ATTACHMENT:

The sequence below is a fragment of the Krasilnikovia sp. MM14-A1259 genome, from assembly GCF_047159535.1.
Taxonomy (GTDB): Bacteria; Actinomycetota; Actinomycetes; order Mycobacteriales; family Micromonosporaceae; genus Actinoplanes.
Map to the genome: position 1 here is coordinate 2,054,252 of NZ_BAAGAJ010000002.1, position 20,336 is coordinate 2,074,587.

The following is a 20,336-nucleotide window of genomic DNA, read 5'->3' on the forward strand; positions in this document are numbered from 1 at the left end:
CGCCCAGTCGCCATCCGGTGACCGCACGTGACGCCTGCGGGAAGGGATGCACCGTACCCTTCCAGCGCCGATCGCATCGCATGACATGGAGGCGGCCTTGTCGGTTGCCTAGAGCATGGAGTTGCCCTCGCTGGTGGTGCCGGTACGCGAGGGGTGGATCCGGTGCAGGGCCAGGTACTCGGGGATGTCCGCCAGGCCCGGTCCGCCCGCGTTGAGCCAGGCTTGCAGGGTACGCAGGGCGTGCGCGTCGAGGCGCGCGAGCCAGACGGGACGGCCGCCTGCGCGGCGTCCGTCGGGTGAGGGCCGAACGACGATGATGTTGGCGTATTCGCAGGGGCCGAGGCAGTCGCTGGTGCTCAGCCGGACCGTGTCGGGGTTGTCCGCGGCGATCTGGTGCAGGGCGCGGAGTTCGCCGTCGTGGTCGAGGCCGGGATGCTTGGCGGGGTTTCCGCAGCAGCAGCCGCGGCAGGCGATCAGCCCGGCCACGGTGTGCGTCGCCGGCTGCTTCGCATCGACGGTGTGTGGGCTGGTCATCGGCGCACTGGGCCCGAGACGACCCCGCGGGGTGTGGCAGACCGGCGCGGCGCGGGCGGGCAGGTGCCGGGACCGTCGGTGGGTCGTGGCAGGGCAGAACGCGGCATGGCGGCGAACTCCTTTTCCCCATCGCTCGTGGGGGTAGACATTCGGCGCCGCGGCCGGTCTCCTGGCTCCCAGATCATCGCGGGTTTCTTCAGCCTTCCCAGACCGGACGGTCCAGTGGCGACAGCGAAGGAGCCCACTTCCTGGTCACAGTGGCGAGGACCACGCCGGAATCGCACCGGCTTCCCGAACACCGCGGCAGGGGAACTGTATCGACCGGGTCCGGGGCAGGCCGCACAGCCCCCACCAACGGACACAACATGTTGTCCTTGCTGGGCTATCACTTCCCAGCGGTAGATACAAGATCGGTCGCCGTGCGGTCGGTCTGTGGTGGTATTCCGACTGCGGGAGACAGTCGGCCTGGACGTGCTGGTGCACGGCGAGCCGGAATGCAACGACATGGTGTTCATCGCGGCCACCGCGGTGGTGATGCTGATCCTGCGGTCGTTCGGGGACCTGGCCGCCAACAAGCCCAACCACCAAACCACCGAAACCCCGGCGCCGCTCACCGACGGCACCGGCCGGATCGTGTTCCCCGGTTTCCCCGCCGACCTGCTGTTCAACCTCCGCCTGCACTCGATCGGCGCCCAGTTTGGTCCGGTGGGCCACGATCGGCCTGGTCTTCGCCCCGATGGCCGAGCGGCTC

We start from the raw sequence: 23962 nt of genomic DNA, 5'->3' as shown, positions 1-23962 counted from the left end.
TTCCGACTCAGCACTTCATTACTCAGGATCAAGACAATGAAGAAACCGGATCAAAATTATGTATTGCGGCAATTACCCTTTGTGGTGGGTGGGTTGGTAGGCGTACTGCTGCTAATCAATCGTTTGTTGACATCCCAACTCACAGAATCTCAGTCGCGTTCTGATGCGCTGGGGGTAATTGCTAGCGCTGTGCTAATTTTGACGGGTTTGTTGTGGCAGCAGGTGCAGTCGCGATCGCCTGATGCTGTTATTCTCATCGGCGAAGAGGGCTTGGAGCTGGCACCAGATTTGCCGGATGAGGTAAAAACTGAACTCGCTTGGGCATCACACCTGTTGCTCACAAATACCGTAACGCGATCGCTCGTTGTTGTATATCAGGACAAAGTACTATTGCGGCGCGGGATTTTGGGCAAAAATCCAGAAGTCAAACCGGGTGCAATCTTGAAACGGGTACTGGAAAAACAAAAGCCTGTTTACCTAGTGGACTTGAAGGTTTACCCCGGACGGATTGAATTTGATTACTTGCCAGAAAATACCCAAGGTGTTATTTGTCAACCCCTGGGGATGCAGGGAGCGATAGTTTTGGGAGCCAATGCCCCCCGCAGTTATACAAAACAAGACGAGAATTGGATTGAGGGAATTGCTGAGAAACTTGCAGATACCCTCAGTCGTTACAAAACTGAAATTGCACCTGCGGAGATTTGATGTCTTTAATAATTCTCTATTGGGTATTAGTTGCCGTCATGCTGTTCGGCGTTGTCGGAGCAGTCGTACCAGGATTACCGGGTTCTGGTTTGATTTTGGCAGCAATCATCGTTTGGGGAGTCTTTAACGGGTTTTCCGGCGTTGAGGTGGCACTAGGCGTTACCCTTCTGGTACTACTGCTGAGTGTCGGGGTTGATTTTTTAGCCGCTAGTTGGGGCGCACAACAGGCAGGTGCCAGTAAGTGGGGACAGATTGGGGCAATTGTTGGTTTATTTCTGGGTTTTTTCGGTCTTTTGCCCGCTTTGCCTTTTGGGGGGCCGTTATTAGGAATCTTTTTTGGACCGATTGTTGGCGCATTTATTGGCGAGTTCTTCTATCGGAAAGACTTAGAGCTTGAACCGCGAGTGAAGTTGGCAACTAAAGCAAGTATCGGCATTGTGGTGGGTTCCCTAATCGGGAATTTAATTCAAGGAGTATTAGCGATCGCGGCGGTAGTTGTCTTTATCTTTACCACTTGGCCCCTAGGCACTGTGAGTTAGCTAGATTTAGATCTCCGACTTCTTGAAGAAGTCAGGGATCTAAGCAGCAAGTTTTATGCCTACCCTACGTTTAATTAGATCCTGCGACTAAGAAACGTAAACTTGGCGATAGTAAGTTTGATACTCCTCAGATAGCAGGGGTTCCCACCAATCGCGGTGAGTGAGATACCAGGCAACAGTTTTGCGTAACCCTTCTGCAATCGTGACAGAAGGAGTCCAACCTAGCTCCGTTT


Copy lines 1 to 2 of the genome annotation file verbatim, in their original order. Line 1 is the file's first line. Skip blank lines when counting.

The sequence below is a fragment of the Krasilnikovia sp. MM14-A1259 genome, from assembly GCF_047159535.1.
Taxonomy (GTDB): Bacteria; Actinomycetota; Actinomycetes; order Mycobacteriales; family Micromonosporaceae; genus Actinoplanes.